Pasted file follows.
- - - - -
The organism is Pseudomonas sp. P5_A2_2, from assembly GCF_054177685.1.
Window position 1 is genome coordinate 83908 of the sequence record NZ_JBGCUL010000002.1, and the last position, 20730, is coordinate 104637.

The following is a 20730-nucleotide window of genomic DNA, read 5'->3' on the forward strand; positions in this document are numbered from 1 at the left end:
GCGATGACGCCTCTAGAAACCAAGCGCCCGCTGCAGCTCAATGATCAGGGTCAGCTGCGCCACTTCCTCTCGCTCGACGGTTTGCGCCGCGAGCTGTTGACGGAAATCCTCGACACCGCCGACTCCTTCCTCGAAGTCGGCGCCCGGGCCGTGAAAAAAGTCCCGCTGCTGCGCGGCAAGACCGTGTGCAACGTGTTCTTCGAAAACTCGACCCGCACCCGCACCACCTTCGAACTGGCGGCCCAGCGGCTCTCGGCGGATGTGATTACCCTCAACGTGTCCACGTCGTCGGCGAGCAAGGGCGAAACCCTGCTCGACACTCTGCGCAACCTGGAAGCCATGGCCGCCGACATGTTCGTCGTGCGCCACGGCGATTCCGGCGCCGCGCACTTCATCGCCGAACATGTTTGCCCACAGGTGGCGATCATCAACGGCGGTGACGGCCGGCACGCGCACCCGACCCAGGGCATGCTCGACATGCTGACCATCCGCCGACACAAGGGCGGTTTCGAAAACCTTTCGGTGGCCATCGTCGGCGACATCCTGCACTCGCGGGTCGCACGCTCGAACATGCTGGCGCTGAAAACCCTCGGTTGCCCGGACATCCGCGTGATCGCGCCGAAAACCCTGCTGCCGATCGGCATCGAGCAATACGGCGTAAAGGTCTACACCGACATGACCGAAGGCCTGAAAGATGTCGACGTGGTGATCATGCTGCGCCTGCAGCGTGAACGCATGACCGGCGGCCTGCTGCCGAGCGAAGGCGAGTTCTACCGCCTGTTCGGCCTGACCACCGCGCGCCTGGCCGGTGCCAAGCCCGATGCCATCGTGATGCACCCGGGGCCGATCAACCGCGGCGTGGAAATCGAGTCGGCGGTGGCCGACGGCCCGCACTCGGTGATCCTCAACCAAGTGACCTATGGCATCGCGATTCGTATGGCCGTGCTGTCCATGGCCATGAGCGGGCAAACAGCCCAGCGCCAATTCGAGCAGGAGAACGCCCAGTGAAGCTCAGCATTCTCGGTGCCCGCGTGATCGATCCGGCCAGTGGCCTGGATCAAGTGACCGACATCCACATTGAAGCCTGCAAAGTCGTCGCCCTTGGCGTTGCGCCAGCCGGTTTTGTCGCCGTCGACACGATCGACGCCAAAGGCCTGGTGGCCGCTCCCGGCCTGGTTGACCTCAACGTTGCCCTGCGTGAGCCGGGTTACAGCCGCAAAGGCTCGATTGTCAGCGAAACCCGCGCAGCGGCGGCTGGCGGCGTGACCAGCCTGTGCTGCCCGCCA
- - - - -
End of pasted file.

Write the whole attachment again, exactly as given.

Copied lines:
The organism is Pseudomonas sp. P5_A2_2, from assembly GCF_054177685.1.
Window position 1 is genome coordinate 83908 of the sequence record NZ_JBGCUL010000002.1, and the last position, 20730, is coordinate 104637.

The following is a 20730-nucleotide window of genomic DNA, read 5'->3' on the forward strand; positions in this document are numbered from 1 at the left end:
GCGATGACGCCTCTAGAAACCAAGCGCCCGCTGCAGCTCAATGATCAGGGTCAGCTGCGCCACTTCCTCTCGCTCGACGGTTTGCGCCGCGAGCTGTTGACGGAAATCCTCGACACCGCCGACTCCTTCCTCGAAGTCGGCGCCCGGGCCGTGAAAAAAGTCCCGCTGCTGCGCGGCAAGACCGTGTGCAACGTGTTCTTCGAAAACTCGACCCGCACCCGCACCACCTTCGAACTGGCGGCCCAGCGGCTCTCGGCGGATGTGATTACCCTCAACGTGTCCACGTCGTCGGCGAGCAAGGGCGAAACCCTGCTCGACACTCTGCGCAACCTGGAAGCCATGGCCGCCGACATGTTCGTCGTGCGCCACGGCGATTCCGGCGCCGCGCACTTCATCGCCGAACATGTTTGCCCACAGGTGGCGATCATCAACGGCGGTGACGGCCGGCACGCGCACCCGACCCAGGGCATGCTCGACATGCTGACCATCCGCCGACACAAGGGCGGTTTCGAAAACCTTTCGGTGGCCATCGTCGGCGACATCCTGCACTCGCGGGTCGCACGCTCGAACATGCTGGCGCTGAAAACCCTCGGTTGCCCGGACATCCGCGTGATCGCGCCGAAAACCCTGCTGCCGATCGGCATCGAGCAATACGGCGTAAAGGTCTACACCGACATGACCGAAGGCCTGAAAGATGTCGACGTGGTGATCATGCTGCGCCTGCAGCGTGAACGCATGACCGGCGGCCTGCTGCCGAGCGAAGGCGAGTTCTACCGCCTGTTCGGCCTGACCACCGCGCGCCTGGCCGGTGCCAAGCCCGATGCCATCGTGATGCACCCGGGGCCGATCAACCGCGGCGTGGAAATCGAGTCGGCGGTGGCCGACGGCCCGCACTCGGTGATCCTCAACCAAGTGACCTATGGCATCGCGATTCGTATGGCCGTGCTGTCCATGGCCATGAGCGGGCAAACAGCCCAGCGCCAATTCGAGCAGGAGAACGCCCAGTGAAGCTCAGCATTCTCGGTGCCCGCGTGATCGATCCGGCCAGTGGCCTGGATCAAGTGACCGACATCCACATTGAAGCCTGCAAAGTCGTCGCCCTTGGCGTTGCGCCAGCCGGTTTTGTCGCCGTCGACACGATCGACGCCAAAGGCCTGGTGGCCGCTCCCGGCCTGGTTGACCTCAACGTTGCCCTGCGTGAGCCGGGTTACAGCCGCAAAGGCTCGATTGTCAGCGAAACCCGCGCAGCGGCGGCTGGCGGCGTGACCAGCCTGTGCTGCCCGCCA